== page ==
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Kings Crown Carnival Blue Iridescent Candy Footed Compot

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Posted 3 years ago

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SILKY7477
(7 items)

THIS HAS BEEN IN MY FAMILY FOREVER I DON'T EVEN KNOW HOW IT SURVIVED ALL THE MOVES WE MADE ITS EITHER A CANDY DISH OR GOBLET

Mystery Solved

Comments

  1. Hedgewalker Hedgewalker, 3 years ago
    This is beautiful but I don't know who made it.I will keep an eye out.But I have to say don't get hung up on Fenton.Fenton made beautiful glass but there are a lot of other glass companies that made really gorgeus pieces also.Take a look around this site you will see plenty of glass that will impress you.You may even find this piece.
  2. SILKY7477 SILKY7477, 3 years ago
    THANK YOU!
  3. Hedgewalker Hedgewalker, 3 years ago
    Hey SILKY check out this link.

    http://carolinabluelady.auctivacommerce.com/Kings-Crown-Carnival-Blue-Iridescent-Candy-Footed-Compote--P336374.aspx
  4. SILKY7477 SILKY7477, 3 years ago
    WOW! YOUR GOOD! DARN! I HAVE A SMALL JAR WITH POINTY LID AS WELL MAY HAVE BEEN MADE BY SAME THANK SO MUCH I WILL EDIT THE NAME.
  5. TallCakes TallCakes, 3 years ago
    It is called a compote or comport. The pattern was originated by Adams and Co. in 1891, and was named Excelsior or X.L.C.R. This pattern was later reproduced by U. S. Glass under the new name of 'Kings Crown' and continued by Tiffin when they took over U. S. Glass and changed the name. The pattern was also reproduced by Indiana Glass from 1950s-1990s. I think yours is most likely the Indiana Glass version as they were the one how made the wider range of colored glass.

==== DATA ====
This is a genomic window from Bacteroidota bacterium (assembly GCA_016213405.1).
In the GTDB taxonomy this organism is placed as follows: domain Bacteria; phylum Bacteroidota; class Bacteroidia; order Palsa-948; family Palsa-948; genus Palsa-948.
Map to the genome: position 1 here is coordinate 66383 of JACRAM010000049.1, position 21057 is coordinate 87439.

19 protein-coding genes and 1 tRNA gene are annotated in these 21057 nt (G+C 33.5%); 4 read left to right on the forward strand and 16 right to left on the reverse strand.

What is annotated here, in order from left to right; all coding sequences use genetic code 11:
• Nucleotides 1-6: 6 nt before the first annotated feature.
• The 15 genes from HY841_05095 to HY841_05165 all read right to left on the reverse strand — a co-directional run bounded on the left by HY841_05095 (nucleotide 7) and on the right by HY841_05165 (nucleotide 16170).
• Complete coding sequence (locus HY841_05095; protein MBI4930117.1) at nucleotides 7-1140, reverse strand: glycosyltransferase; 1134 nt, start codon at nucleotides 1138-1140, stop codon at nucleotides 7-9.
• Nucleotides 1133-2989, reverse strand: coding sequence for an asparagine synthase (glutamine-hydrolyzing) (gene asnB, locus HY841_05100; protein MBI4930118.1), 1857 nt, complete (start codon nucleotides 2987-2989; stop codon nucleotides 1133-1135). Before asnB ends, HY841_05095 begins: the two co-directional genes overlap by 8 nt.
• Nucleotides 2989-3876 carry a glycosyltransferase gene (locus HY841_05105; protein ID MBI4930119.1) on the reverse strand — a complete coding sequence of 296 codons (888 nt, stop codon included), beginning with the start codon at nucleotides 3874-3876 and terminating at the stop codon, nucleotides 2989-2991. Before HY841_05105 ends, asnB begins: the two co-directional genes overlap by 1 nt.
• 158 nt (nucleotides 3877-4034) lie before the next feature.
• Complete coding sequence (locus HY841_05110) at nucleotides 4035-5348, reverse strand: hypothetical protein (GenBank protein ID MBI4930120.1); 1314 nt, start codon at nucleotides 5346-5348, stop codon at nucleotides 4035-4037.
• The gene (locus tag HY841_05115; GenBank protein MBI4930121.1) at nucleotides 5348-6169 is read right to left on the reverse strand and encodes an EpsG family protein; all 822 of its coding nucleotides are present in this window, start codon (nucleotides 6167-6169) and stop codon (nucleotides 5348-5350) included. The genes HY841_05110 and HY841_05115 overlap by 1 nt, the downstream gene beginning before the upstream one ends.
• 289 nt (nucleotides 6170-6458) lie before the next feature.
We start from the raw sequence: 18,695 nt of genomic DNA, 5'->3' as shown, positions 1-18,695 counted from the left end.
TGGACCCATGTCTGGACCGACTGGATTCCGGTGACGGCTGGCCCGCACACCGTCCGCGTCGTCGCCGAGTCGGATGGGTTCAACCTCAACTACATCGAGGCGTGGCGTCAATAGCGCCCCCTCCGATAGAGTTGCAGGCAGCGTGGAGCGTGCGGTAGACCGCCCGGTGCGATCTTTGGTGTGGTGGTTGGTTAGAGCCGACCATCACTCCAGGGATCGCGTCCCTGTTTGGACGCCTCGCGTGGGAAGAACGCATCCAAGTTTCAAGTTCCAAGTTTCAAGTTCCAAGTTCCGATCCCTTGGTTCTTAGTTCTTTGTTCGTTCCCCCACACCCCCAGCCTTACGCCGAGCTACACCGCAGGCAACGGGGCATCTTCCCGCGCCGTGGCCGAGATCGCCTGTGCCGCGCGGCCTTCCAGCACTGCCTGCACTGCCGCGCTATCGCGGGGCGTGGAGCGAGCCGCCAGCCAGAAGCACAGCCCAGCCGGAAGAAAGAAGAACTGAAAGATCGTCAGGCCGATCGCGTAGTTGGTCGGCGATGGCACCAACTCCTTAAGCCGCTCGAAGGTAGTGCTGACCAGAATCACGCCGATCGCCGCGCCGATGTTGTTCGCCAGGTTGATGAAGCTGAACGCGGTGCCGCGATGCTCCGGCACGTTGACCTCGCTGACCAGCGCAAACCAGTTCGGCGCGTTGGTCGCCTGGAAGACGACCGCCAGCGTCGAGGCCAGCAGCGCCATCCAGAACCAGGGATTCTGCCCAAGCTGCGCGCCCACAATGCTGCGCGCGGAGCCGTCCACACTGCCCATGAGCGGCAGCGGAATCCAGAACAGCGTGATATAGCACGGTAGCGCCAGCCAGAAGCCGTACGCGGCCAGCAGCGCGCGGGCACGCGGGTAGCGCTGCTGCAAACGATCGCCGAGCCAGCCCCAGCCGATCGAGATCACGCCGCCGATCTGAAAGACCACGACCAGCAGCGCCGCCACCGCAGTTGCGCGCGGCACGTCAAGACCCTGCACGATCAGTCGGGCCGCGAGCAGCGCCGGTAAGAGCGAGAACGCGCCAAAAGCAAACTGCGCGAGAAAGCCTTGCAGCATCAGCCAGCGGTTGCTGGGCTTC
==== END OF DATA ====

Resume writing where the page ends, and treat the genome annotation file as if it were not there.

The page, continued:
http://indianaglass.carnivalheaven.com/id258.htm
  6. TallCakes TallCakes, 3 years ago
    BTW it's not necessary to say footed compote, as all compotes are footed; so it's a bit redundant
  7. SILKY7477 SILKY7477, 3 years ago
    I AM SO NEW TO THIS AND SO GRATEFUL FOR ALL THE HELP AND COMMENTS THANK YOU HOW ABOUT MY BLACK WEDDING VASE KNOW ANYTHING ABOUT THAT?
  8. TallCakes TallCakes, 3 years ago
    you'll see from the pictures on the Indiana site that they actually named their pattern "Early American Crown and Thumbprint" and pattern #77. One in your color is also there and they called it 'Blue Carnival" glass.
  9. SILKY7477 SILKY7477, 3 years ago
    THANK YOU!
  10. Paul71 Paul71, 3 years ago
    When Tiffin began making this pattern in the 1940s they called it "Dubonnet" for a short time. Then it was called King's Crown. To add more to the mix, Tiffin called it "Antique Thumbprint" when offered in transparent colors (Plum, Banana Yellow, Empire Green)
    The factory located at Tiffin, OH was one of the member factories of USGCo (Factory R) that managed to survive. USGCo offices, located in Pittsburgh, PA, were transfered to Tiffin in the late 30s. The company was still called the United States Glass Company up until the early 1960s.
  11. wolcott1, 3 years ago
    Thanks for posting and thanks to Hedgewalker and Tallcakes for the info! I have the same one and never had any info about it. It's a pretty little thing isn't it Silky?
  12. wolcott1, 3 years ago
    Thanks to Paul71 as well!

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